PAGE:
Our next stop in Guatemala was Lake Atitlan. Depending on what you read & by whom; Atitlan is definitely up there, in the top ten lakes of the World to visit. So of course we had to visit.
The lake is 1120 ft at its deepest. The basin is volcanic in origin, formed 84,000 years ago.
Atitlan lake is surrounded by 13 villages, overlooked by 3 large volcanoes: San Pedro is the oldest, Toliman is probably active (although has not erupted in known times) & Atitlan last erupted in 1853.
We were told that the villages were named after the Apostles, but there seem to be a few names missing on the map.
We were also informed by a local, that apart from Spanish, the local Mayan people speak a total of 4 distinct indigenous languages, depending on which villages they live.
We based ourselves here, as it is the most popular village/town for tourists, used as a hub for visiting the other villages around the lake.
Panajachel has received mixed reviews, regarding it being too touristy. We visited 3 other villages around the lake; each offers something different to the other.
We quite liked Panajachel. I guess it helped that we visited during low season, but we didn’t feel it was too touristy.
From Panajachel we took boat trips to 3 other villages:
This was the first village we visited & our favourite. It was a quiet village, with few tourists (apart from boat trips). The Mayan people here were in traditional dress, including the men. There was a large art focus to the village, with galleries as well as street art.
Many of the textile shops had women weaving fabric on a traditional loom. It had a relaxed feel with no hassle from locals to purchase anything.
The above photo shows local village life overlooked by the famous mountain ‘The Indian’s Nose’. You can take a 3hr hike & sit in his nostril if you fancy it.
We were looking forward to this town, as we had read that many people prefer San Pedro to Panajachel. If fact our last hotel owner recommended it, as a more authentic experience. We were a little dissapointed, as we felt it was still touristy. It’s just attracts a different tourist: young, bare footed backpackers, rather than the mainstream tourists attracted to Pana. It appears to have a wealth of restaurants & bars & I imagine, a great nightlife.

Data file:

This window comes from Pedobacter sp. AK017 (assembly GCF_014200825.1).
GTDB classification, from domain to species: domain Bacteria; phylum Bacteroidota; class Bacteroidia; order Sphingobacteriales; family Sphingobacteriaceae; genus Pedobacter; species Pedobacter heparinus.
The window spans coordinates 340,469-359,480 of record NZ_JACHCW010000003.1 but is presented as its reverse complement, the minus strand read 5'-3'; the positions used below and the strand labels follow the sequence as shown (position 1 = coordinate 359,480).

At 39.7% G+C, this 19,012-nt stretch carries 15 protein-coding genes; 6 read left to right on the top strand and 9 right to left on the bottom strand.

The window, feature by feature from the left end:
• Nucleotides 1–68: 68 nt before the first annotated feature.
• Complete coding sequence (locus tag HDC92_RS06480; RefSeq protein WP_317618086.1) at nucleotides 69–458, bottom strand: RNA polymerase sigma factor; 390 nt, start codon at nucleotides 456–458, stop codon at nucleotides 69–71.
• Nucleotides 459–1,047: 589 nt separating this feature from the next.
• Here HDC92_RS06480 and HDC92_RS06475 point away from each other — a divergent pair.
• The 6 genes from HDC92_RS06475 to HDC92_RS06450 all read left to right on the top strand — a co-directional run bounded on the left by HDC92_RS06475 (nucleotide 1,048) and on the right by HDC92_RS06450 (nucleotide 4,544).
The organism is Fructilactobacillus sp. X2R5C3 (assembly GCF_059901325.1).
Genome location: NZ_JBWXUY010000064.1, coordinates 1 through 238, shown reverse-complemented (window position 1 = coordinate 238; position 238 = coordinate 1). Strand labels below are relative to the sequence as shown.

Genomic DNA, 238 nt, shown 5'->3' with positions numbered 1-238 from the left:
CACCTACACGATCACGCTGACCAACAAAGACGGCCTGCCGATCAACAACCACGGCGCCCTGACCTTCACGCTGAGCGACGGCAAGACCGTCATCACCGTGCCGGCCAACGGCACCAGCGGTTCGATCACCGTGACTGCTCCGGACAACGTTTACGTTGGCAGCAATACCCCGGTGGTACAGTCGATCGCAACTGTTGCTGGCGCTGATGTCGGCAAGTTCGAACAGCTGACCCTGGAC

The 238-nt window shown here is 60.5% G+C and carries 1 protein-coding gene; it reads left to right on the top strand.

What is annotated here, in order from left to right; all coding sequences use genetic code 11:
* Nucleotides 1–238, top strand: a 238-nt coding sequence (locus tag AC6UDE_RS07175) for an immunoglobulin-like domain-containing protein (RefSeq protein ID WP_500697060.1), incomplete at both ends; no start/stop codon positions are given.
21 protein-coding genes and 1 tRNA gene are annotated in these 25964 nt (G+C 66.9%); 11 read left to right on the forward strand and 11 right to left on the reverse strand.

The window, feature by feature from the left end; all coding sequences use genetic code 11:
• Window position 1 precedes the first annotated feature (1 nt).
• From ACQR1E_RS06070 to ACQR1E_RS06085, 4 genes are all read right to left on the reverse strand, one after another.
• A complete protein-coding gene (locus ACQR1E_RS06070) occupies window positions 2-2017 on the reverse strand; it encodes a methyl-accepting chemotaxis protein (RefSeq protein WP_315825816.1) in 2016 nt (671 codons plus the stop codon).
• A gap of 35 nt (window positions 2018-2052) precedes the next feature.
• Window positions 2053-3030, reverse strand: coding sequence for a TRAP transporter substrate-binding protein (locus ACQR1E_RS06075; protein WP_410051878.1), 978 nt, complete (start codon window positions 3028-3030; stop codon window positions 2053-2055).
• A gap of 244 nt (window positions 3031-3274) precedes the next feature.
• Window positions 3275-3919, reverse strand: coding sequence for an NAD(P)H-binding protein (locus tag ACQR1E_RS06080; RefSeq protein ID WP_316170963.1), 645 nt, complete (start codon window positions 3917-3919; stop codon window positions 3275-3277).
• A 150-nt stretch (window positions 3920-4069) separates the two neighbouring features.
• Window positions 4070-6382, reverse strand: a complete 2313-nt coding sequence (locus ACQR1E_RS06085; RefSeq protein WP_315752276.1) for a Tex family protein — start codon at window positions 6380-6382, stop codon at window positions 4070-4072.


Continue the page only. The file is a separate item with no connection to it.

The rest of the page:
I must admit the weather turned bad for our lake crossing here, & I was feeling ill & sorry for myself when we arrived. This may have had a big impact of how I felt about Santiago. We were both dissapointed by the town. As you get off the boat you walk through a street of hawkers, desperately trying to get you to buy stuff (no doesn’t mean no here, even after 5 mins of politely saying it).
Once you’ve walked for about 10mins you reach the main town. This looked more interesting & to be fair, it might have been good to spend more time here to get a better impression. There are certainly fewer tourists here. Locals were again dressed in traditional dress; the men in cowboy hats & short, often embroidered trousers.
There is also a lot of construction going on, which spoils the look of the place. Around the headland, away from the main village, there are certainly some luxury properties hidden away.
I had read before our visit that the lake is rising each year & there are warnings not to buy property on the shoreline. There is evidence everywhere of structures half submerged. A local told us the damage was done in the hurricanes of 2007 & 2010. Whatever the reason, do not be surprised to see shops & houses half submerged along the shore around the lake.
For a more extensive write up on Lake Atitlan see Globetrottergirls